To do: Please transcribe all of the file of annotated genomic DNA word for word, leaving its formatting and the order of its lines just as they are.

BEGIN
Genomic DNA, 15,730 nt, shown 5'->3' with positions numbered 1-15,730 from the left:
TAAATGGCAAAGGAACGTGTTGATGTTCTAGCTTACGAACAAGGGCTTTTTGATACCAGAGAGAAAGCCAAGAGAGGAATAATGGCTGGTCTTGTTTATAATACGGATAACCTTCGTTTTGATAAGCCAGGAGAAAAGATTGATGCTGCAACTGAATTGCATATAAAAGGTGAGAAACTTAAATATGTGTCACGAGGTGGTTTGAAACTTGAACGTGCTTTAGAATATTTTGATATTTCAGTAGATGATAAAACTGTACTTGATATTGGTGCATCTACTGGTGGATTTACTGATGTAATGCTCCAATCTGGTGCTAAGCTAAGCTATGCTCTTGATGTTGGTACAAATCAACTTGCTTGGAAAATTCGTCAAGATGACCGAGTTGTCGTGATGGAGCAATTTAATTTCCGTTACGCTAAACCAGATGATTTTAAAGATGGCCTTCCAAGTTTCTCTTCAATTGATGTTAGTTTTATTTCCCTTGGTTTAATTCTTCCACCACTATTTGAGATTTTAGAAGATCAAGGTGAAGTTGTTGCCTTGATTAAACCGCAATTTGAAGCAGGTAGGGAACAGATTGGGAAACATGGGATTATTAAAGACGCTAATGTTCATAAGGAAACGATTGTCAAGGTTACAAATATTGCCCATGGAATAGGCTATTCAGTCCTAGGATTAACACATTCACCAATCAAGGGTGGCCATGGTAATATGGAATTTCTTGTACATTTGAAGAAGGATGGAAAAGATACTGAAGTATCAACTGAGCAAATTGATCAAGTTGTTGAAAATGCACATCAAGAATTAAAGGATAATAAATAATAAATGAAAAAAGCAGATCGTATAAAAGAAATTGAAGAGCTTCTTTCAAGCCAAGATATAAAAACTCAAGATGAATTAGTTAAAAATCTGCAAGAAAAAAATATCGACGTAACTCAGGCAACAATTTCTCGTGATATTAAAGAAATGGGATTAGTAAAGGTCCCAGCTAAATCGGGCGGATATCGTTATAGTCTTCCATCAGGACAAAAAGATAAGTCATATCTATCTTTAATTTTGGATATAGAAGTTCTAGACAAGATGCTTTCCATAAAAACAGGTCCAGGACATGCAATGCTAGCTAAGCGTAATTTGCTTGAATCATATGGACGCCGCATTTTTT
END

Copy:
Genomic DNA, 15,730 nt, shown 5'->3' with positions numbered 1-15,730 from the left:
TAAATGGCAAAGGAACGTGTTGATGTTCTAGCTTACGAACAAGGGCTTTTTGATACCAGAGAGAAAGCCAAGAGAGGAATAATGGCTGGTCTTGTTTATAATACGGATAACCTTCGTTTTGATAAGCCAGGAGAAAAGATTGATGCTGCAACTGAATTGCATATAAAAGGTGAGAAACTTAAATATGTGTCACGAGGTGGTTTGAAACTTGAACGTGCTTTAGAATATTTTGATATTTCAGTAGATGATAAAACTGTACTTGATATTGGTGCATCTACTGGTGGATTTACTGATGTAATGCTCCAATCTGGTGCTAAGCTAAGCTATGCTCTTGATGTTGGTACAAATCAACTTGCTTGGAAAATTCGTCAAGATGACCGAGTTGTCGTGATGGAGCAATTTAATTTCCGTTACGCTAAACCAGATGATTTTAAAGATGGCCTTCCAAGTTTCTCTTCAATTGATGTTAGTTTTATTTCCCTTGGTTTAATTCTTCCACCACTATTTGAGATTTTAGAAGATCAAGGTGAAGTTGTTGCCTTGATTAAACCGCAATTTGAAGCAGGTAGGGAACAGATTGGGAAACATGGGATTATTAAAGACGCTAATGTTCATAAGGAAACGATTGTCAAGGTTACAAATATTGCCCATGGAATAGGCTATTCAGTCCTAGGATTAACACATTCACCAATCAAGGGTGGCCATGGTAATATGGAATTTCTTGTACATTTGAAGAAGGATGGAAAAGATACTGAAGTATCAACTGAGCAAATTGATCAAGTTGTTGAAAATGCACATCAAGAATTAAAGGATAATAAATAATAAATGAAAAAAGCAGATCGTATAAAAGAAATTGAAGAGCTTCTTTCAAGCCAAGATATAAAAACTCAAGATGAATTAGTTAAAAATCTGCAAGAAAAAAATATCGACGTAACTCAGGCAACAATTTCTCGTGATATTAAAGAAATGGGATTAGTAAAGGTCCCAGCTAAATCGGGCGGATATCGTTATAGTCTTCCATCAGGACAAAAAGATAAGTCATATCTATCTTTAATTTTGGATATAGAAGTTCTAGACAAGATGCTTTCCATAAAAACAGGTCCAGGACATGCAATGCTAGCTAAGCGTAATTTGCTTGAATCATATGGACGCCGCATTTTTT